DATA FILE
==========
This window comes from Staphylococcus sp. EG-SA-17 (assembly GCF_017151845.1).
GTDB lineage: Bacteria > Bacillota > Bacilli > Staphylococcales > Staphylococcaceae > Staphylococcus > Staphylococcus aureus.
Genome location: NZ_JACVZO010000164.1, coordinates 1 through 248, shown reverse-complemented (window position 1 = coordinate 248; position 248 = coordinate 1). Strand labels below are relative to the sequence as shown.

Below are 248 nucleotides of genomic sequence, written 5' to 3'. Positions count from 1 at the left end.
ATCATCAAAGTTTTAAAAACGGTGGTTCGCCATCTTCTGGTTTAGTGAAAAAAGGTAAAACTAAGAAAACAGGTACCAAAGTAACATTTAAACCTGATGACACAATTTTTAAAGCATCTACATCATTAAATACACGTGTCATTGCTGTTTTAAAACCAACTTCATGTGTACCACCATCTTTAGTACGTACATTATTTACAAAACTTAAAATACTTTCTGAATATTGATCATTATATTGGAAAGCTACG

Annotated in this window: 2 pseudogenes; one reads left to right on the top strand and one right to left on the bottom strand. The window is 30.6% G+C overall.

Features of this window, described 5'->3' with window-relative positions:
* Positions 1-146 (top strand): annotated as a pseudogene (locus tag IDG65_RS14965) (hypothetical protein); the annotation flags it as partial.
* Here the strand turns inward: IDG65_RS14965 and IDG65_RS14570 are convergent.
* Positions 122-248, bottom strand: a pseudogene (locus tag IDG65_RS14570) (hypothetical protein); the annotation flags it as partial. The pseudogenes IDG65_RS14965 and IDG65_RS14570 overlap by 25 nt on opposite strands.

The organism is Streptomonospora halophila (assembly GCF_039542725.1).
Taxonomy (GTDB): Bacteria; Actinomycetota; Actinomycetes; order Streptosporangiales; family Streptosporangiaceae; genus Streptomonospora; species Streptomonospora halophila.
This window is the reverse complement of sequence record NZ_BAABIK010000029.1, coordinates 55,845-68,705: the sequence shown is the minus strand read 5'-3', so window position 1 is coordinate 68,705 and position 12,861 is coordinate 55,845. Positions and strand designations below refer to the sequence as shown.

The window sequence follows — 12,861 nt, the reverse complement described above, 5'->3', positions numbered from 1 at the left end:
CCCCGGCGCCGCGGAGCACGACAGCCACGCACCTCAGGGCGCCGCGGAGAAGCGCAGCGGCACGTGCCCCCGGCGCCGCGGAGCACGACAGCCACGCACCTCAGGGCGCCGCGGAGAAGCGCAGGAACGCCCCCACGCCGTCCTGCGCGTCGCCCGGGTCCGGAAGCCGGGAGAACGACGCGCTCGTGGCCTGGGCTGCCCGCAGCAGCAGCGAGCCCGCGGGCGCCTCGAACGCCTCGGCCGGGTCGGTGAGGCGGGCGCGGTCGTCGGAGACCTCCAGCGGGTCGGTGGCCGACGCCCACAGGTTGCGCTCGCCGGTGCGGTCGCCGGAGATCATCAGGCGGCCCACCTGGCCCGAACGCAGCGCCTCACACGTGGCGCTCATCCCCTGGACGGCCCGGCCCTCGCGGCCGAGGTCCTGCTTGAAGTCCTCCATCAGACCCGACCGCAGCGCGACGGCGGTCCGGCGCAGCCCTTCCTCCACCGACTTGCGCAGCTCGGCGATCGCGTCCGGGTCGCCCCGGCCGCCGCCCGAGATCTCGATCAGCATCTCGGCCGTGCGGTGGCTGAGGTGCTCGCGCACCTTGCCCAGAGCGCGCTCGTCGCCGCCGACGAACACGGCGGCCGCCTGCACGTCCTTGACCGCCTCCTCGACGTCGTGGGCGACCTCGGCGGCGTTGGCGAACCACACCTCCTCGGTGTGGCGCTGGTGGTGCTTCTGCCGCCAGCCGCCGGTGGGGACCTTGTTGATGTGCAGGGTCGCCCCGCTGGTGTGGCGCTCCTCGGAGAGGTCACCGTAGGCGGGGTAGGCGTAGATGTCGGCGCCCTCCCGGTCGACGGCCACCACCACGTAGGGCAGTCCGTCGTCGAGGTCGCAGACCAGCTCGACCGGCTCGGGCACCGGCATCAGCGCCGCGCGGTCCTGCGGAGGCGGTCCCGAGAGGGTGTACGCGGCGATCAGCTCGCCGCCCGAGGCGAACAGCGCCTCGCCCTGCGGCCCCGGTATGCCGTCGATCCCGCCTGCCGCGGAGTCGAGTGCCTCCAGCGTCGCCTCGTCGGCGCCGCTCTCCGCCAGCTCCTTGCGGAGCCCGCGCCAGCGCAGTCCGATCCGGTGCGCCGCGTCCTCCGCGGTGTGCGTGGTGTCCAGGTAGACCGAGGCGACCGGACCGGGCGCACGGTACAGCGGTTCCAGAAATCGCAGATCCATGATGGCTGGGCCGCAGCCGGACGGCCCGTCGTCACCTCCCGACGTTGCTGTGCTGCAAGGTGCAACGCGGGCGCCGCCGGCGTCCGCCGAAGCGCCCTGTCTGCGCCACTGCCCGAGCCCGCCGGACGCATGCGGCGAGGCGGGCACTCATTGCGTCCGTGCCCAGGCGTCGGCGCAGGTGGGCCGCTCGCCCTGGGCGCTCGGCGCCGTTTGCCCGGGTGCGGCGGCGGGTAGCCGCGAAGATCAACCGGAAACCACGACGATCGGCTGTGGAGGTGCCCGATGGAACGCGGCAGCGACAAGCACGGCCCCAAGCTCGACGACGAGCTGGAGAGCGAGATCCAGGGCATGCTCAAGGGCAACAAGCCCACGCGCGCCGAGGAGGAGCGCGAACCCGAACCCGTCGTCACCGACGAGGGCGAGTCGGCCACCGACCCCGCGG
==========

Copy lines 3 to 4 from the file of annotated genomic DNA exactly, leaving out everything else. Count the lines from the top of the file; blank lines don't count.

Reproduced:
Genome location: NZ_JACVZO010000164.1, coordinates 1 through 248, shown reverse-complemented (window position 1 = coordinate 248; position 248 = coordinate 1). Strand labels below are relative to the sequence as shown.

Below are 248 nucleotides of genomic sequence, written 5' to 3'. Positions count from 1 at the left end.